Around 1978, Heuer offered a new version of the Reference 15640 Skipper, with a gloss-black dial contrasting with the bright white time-of-day hands. The bezel returned to black, to match the dial.
The very last version of the Heuer Skipper came in 1983, this time moving into the last case that Heuer would make for the Autavia (Reference 11063). Although the dimensions are similar to those of the Reference 11630, the case offers a beefier look, with 21 millimeters between the lugs (versus 20 millimeters on previous Autavia cases that housed the Skipper) and the hefty geometry of the bezel. The bezel is unidirectional, rotating only counter-clockwise.
The Limited Edition Carrera Skipper for Hodinkee
Forty years after the Intrepid’s defense of the America’s Cup, the voyage of the Skipper came full circle in June 2017, when TAG Heuer created a limited edition of the Skipper, in a collaboration with the publisher, Hodinkee. The Hodinkee posting describing the newest Skipper is HERE.
Rather than being a literal copy of one of the original vintage models, the Hodinkee design team combined elements of the very first Skipper (the Skipperrera) with defining features of another vintage Heuer, the Carrera 45 Dato. The colors of the dial and minute recorder matched those of the original Skipper, with the date at three o’clock mimicking the asymmetry of the Carrera 45 Dato. (For a behind-the-scenes look at the process of designing the newest Skipper, see the interview of Louis Westphalen, on HeuerChrono.com.)
The Hodinkee version of the Skipper uses a 39 millimeter case, with a thickness of 11 millimeters, and sapphire crystals, front and back. The movement is the TAG Heuer caliber 18, a 37-jewel movement with a frequency of 4 Hz. and a power reserve of 40 hours.
The Hodinkee Skipper was priced at $5,900, limited to 125 pieces, and sold out within minutes of its release.
One element of the Hodinkee Limited Edition Skipper created considerable discussion in the vintage Heuer collectors community — the use of a conventional 30-minute recorder rather than a 15-minute countdown timer. Traditionalists contended that the 15-minute countdown function was the defining feature of a Skipper chronograph.
When we consider the very first Skipper chronograph from 1968, however, I conclude that Heuer was not seeking to make a timer for the sailors to wear — these more durable chronographs would come later with the Autavia-cased Skippers or with Heuer’s handheld yacht timers. The 1968 Heuer Skipper chronograph was a new model created solely to celebrate the victory of a brilliant yacht, and its builder and its skipper.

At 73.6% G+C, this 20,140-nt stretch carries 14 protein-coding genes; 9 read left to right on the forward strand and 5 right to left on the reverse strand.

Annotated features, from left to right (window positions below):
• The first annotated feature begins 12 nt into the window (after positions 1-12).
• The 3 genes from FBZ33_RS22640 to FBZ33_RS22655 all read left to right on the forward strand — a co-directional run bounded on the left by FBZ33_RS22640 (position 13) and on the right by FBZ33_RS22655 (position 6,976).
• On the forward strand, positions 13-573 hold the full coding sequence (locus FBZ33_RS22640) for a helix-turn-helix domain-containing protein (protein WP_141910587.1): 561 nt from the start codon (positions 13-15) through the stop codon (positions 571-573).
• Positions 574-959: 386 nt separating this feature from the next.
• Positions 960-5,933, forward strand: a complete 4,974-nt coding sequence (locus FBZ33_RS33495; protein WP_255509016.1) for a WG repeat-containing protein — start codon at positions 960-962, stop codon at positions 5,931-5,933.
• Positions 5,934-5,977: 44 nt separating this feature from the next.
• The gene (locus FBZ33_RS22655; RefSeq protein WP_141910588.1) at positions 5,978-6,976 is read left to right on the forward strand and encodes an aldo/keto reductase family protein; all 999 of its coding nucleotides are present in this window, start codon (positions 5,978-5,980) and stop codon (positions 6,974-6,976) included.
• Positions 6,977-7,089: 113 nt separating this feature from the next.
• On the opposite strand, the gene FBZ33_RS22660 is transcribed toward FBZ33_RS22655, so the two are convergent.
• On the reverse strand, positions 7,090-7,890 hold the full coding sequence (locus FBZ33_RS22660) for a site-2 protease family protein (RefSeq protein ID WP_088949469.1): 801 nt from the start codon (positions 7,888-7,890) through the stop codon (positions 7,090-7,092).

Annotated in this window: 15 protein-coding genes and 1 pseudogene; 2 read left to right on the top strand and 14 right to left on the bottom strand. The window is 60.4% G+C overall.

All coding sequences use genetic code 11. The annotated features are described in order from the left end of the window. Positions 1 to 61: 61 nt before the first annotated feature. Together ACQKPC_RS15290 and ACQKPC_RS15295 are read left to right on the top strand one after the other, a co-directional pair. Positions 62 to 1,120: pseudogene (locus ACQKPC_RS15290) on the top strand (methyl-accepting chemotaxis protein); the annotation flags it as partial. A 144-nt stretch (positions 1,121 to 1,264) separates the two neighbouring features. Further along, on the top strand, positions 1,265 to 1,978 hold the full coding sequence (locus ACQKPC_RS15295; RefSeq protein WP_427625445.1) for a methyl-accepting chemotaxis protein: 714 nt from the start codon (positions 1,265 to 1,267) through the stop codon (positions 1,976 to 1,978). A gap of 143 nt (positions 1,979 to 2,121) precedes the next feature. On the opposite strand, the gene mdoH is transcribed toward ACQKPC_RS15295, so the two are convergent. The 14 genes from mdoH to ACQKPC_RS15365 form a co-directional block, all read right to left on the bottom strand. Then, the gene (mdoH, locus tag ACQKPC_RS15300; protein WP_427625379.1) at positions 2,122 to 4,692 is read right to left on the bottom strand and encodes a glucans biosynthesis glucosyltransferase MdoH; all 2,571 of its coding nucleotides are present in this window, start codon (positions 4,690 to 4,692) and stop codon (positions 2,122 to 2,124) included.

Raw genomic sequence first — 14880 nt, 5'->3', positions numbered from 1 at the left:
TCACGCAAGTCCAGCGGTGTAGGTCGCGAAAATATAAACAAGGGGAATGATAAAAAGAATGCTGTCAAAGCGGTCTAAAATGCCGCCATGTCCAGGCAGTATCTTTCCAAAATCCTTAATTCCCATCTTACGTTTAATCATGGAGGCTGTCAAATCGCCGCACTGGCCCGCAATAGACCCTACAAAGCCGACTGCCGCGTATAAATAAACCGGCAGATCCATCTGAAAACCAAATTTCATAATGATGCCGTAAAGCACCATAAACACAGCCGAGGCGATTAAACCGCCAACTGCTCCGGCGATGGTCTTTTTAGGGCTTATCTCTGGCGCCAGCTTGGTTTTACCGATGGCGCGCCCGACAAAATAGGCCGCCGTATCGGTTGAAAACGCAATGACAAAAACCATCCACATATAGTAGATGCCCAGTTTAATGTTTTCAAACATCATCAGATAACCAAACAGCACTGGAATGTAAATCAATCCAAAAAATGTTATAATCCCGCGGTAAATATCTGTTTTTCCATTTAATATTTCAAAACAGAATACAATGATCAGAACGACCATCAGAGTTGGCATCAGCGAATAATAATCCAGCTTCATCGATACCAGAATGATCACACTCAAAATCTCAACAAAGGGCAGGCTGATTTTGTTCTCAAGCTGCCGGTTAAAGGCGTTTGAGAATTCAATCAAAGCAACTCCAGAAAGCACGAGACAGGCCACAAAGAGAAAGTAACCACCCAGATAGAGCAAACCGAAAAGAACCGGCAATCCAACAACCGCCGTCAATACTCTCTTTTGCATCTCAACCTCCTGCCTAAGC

With this first Skipper, rather than seeking a tool to be used on a boat, Heuer produced a wristwatch that would be cherished by the yachtsman. Yes, it’s the Skipper that we are celebrating. More mundane timepieces could be used to time the yacht races, but this Skipper captured the spirit of the Intrepid and the colors of the Newport waters. So too, the Hodinee Skipper is not a chronograph for timing regattas, but is a tribute to the colors and style of Heuer’s 1960s chronographs.
The Limited Edition “Blue Dreamer” Carrera for The Rake & Revolution
In May 2018, The Rake and its sister publication Revolution announced a new limited edition of the TAG Heuer Carrera, nicknamed the “Blue Dreamer”. Although the model name is “Carrera” rather than “Skipper”, clearly it was the vintage Heuer Skipperrera that inspired the new watch. The watch was positioned as a watch for the summer, especially for those who spent their summers in the blue waters of the French Riviera.
As on the Hodinkee version of the Skipper (and all the vintage Heuer Skippers), the chronograph minute recorder is divided into three pie-shaped areas, each a different shade of blue.
Technical specifications are generally the same as on the Hodinkee Skipper, except that the Blue Dreamer places a running seconds recorder at the three o’clock position, rather than a date. The watch was priced at $5,900 and limited to 100 pieces, and sold out of the day that it was released.
The Voyage So Far
Forty years after the Intrepid’s memorable defense of America’s Cup, the newest TAG Heuer Skipper and Carrera, designed in collaboration with Hodinkee and The Rake, was not designed to time yacht races. It’s easy enough for GPS and computer systems to do that. Rather Hodinkee’s 2017 Skipper celebrates the 1967 Skipper, a brilliant piece of Heuer’s yacht racing heritage.
This posting is based on an article that was originally published in Issue 17 of Revolution UK; you can view a scan of that article HERE. Thanks to our friends at Revolution for suggesting this coverage of the vintage Heuer Skipper, and the modern-day successors, and for the excellent collaboration along the way.
Special thanks to Henrik, creator of the website HeuerChrono.com, for his contributions to this article, including many of the amazing photos of the vintage timepieces. HeuerChrono.com is the definitive reference site covering the Heuer Skipper, the Heuer Regatta timers, and the Heuer yacht timer stopwatches.